There are misconceptions around the need for such a document, allow me to clarify a few of the more significant. Firstly, there is no pre-existing law permitting next of kin or spouses to make health decisions on behalf of those losing capacity. The ONLY way to assign someone to such tasks is by their having an LPA in place or having someone authorised to do so by the court of protection.

An application to have a deputy appointed AFTER someone has lost capacity can cost more than £150,000 in solicitor’s fees. This process can take up to 6 months. Even if successful, paralysis in procession of your affairs may prove catastrophic. Moreover, critical decisions like moving into (and paying for) residential care may be taken for you. An LPA avoids this cost and heartache.

Having worked with Alzheimer’s sufferers, I’m all too aware that it is often the superficially ‘sharpest’ who decline quickly. It was, in fact, a related observation that underpinned the formation of Confidence Wills. Few realise that is perfectly possible for dementia to cause loss of capacity in a shorter time than it takes to secure and implement an LPA (BMA).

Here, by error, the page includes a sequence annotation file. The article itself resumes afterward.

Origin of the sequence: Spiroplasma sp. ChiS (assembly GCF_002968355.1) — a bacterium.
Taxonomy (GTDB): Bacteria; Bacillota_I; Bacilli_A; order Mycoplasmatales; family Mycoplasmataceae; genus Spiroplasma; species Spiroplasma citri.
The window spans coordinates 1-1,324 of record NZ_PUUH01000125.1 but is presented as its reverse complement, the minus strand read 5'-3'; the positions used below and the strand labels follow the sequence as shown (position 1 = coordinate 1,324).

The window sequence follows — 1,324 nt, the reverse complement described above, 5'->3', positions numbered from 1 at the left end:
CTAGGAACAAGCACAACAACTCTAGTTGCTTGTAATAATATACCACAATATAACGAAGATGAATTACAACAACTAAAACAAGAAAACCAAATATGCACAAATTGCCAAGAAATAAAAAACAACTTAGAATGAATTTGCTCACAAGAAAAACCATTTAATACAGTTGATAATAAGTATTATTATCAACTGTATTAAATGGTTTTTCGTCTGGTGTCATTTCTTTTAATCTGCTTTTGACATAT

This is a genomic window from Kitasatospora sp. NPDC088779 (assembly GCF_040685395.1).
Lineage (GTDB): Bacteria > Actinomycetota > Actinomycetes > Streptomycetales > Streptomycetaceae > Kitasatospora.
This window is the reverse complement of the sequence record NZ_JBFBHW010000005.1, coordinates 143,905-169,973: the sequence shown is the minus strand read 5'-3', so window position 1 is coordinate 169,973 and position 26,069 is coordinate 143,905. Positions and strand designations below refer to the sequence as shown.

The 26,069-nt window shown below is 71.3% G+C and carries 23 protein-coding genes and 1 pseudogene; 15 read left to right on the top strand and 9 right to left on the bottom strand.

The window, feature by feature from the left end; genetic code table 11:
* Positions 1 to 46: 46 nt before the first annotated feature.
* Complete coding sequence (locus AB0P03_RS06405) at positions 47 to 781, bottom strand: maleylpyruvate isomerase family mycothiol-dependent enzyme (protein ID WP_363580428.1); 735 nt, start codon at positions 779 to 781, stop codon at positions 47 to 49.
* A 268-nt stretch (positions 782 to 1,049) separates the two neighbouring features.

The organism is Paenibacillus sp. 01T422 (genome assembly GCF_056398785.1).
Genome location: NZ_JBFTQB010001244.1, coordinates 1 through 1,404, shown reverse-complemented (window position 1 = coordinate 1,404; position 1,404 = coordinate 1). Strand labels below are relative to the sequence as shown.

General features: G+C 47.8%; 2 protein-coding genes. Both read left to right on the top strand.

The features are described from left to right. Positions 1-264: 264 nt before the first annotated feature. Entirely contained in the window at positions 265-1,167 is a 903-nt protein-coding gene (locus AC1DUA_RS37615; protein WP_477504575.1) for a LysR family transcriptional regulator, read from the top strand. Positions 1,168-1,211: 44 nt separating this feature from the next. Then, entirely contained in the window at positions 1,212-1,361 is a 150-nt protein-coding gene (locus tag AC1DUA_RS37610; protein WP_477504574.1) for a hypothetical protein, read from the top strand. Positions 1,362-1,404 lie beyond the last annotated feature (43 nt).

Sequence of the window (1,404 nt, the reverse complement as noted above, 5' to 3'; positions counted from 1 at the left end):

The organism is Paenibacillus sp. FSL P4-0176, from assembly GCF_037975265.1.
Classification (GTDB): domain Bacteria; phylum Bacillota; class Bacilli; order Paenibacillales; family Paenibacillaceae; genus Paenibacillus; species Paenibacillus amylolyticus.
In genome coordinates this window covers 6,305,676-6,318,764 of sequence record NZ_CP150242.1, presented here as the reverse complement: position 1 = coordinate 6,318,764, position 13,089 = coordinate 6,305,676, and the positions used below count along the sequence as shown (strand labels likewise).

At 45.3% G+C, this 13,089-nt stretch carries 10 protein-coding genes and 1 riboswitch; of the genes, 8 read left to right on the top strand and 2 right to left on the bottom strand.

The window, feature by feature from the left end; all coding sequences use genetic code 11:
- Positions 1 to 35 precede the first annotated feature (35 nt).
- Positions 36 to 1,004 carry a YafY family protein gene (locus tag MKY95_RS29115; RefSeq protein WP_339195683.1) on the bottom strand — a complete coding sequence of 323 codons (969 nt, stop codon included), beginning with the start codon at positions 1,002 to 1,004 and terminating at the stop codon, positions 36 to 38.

The costs associated with preparation of such documents vary. Whilst it is possible to prepare such documents on a DIY basis, there is a relatively high risk of error. Market research conducted by Confidence Wills indicates prices, for support in the creation of documents, from solicitors and large will service companies/cooperatives in the £200-£500 per document range, i.e. £400- £1000 for both health and financial LPAs (for one person). For the avoidance of doubt, these prices capture face to face, over the phone and online services.

Critically, a lasting power of attorney MUST be registered with the Office of the Public Guardian for it to be valid, there is a fee associated with this (£82 at present for each document, so £164 for both health and welfare documents).

Whilst costs are material, the (financial and emotional) cost of failing to take such action may be inestimable. Owing to our particular history, Confidence Wills emphasises the importance of such documents, and offers a face to face service at prices below the range described above.

Please get in touch now to discuss options – Read more and get in touch


Who pays for my elderly parents home care?

who pay for my elderly parents home care
  • If it you need care for health reasons, the National Health Service funds.
  • If you need care for social reasons but lack resources, local authorities should pay.
  • If you have significant resources you may have to pay.